A Mind That Suits What doesn't kill me, makes me laugh... usually.

Sunday, March 14, 2004 :::
With the arrest yesterday of five men with apparent (and perhaps self-evident) connections to al-Qaeda, the horror committed against the Spanish people and against civilization last week takes on an international character. That should not in any way take attention away from the sadness that has settled over cosmopolitan, disco-loving Spain. We should include the victims and their families in our prayers.

But this was another battle in a long, drawn-out war, and al-Qaeda or whoever else is responsible did it for attention, so analyze we must.

The European peoples--for there are not yet any such people as 'Europeans'--have had a mixed reaction to the war on terror. Simply put, those with a fresh memory of state terror take the war very seriously, and contribute out of all proportion to their economic or military strength. Who would have thought that the Third Millenium would begin with the Bulgarians having military control of an Iraqi city? Their bravery is inspiring.

But the countries whose memories are dulled by the long-term support, protection, and economic benefits that derive from being close the United States have felt the dangers less keenly. One need not consider the cynical way in which the French forced the Turks to not help us in the war--costing lives and introducing an element of uncertainty at the worst possible moment. That was not the French people; that was a corrupt French government with ties to Saddam. But when one considers the average people of the the "be here now," don't have babies, disco-loving Western European countries, one finds a lack of seriousness, a belief that somehow if you just worry about yourself, everything will correct itself. Spain has become a famously fun-loving country--although the Spaniards this writer knows have somehow managed to keep their famously dour personality even as they dance all night. The brave Jose' Aznar, who today steps down from the prime minister's office, faced horrendous domestic opposition to his support for our war. One suspects that the average citizen is torn between realizing that he is right about international terror, and blaming him for making Spain a target. The last point is terribly, terribly wrong, and will be addressed in a moment.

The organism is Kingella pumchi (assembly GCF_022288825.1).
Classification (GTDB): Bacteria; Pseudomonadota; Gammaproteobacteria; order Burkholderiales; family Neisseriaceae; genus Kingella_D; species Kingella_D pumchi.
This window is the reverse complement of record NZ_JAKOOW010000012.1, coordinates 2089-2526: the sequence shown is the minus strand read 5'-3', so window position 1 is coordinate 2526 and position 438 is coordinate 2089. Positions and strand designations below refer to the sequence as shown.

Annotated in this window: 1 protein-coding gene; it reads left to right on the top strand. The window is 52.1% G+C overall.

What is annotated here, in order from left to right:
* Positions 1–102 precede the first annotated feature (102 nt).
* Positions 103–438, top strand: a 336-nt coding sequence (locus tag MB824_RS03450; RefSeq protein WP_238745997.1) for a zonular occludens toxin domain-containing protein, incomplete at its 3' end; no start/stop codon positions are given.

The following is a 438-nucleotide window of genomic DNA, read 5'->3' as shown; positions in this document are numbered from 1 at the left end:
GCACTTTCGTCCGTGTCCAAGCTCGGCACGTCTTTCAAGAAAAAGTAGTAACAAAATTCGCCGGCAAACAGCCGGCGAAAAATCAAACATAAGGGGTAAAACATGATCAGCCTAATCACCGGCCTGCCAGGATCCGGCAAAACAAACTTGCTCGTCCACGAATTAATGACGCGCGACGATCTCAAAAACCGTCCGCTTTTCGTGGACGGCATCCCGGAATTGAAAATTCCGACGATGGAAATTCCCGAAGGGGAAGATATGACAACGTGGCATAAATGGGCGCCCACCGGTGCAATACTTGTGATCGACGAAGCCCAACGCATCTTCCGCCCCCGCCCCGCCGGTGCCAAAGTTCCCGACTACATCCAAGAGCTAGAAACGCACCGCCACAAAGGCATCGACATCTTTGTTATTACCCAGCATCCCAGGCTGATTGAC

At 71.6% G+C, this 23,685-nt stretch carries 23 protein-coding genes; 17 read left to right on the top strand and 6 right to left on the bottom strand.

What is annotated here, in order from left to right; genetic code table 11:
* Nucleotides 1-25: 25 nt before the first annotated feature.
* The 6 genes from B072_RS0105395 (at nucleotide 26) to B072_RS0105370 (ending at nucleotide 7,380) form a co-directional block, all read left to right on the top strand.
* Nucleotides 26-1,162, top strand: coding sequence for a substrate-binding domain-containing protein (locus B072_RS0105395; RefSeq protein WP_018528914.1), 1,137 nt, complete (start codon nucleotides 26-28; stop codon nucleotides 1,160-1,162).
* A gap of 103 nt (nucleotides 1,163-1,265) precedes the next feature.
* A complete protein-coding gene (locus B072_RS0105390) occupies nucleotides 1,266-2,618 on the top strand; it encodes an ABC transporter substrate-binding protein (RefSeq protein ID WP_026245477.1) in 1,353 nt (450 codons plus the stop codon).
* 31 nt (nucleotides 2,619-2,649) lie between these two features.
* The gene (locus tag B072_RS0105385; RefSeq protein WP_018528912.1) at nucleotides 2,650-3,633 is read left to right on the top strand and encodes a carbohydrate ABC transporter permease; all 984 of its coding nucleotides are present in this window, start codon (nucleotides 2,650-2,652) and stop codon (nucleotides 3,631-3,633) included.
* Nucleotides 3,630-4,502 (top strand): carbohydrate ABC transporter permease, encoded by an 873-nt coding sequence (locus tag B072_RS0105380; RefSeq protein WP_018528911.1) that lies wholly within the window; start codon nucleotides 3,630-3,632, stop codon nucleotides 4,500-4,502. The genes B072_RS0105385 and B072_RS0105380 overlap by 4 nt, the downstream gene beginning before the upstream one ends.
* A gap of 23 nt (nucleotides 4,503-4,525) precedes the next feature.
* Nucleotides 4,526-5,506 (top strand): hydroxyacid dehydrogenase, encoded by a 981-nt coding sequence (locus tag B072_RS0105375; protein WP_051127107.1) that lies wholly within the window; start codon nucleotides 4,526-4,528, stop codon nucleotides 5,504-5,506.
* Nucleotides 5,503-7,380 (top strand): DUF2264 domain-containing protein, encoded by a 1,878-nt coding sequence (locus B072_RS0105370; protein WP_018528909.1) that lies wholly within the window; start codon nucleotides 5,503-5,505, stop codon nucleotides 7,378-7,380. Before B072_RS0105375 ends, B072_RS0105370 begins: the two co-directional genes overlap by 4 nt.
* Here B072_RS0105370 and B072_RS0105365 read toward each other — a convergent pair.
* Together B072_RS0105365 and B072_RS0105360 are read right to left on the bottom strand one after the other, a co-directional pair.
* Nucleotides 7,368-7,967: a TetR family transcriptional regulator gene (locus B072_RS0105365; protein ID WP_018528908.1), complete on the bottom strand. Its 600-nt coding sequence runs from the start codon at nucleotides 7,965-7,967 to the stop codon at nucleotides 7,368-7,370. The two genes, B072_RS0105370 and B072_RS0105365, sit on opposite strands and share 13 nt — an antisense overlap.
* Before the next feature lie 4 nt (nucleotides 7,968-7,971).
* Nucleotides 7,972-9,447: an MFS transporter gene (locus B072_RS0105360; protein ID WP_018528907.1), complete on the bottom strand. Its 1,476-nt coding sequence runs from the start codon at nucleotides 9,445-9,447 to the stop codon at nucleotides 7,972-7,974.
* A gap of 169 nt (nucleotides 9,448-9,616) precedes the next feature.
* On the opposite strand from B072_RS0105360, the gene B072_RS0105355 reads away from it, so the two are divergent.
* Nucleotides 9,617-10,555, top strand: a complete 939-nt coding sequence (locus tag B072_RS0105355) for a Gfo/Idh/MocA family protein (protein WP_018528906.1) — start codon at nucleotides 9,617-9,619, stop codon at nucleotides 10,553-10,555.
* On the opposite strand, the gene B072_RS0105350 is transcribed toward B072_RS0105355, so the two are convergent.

But one has to stop and ask again why human beings are that way. Why do we always stop being careful just because things are going well? But we do.

Isn't that what has happened here in the US? While the jobs situation is still difficult, those with jobs--the overwhelming majority--are doing well. Opponents and former supporters of the war were quick to return to strictly "domestic" concerns and charge that the Bush Administration was trading in paranoia, once the stated reason for the war turned out to be wrong. While this writer has never, ever been an enormous supporter of the war, and has even concluded the whole policy underlying it was catastrophically misconceived, he has never wavered in the belief that we are confronting a lethal and dedicated enemy. But many Americans seem to have drifted off into their suburban heaven again, and that was a mistake.

Some final points:

One thing this writer learned from Allen Drury is that one should attend carefully to what people are saying and assume that they mean it. It is an essential doctrine of Islam as taught over nearly 1400 years that lands that have been converted--in whatever way--can never be allowed to leave the dar-al-Islam, the territory of submission. (Much has been made of Karl Marx's indebtedness to Christian morals, however much he rejected religion. Upon learning of this Islamic doctrine, this writer immediately thought of its parallel with Marxism, and wondered if perhaps people had left a large rock unturned in the search for Marx's ideological forbears.)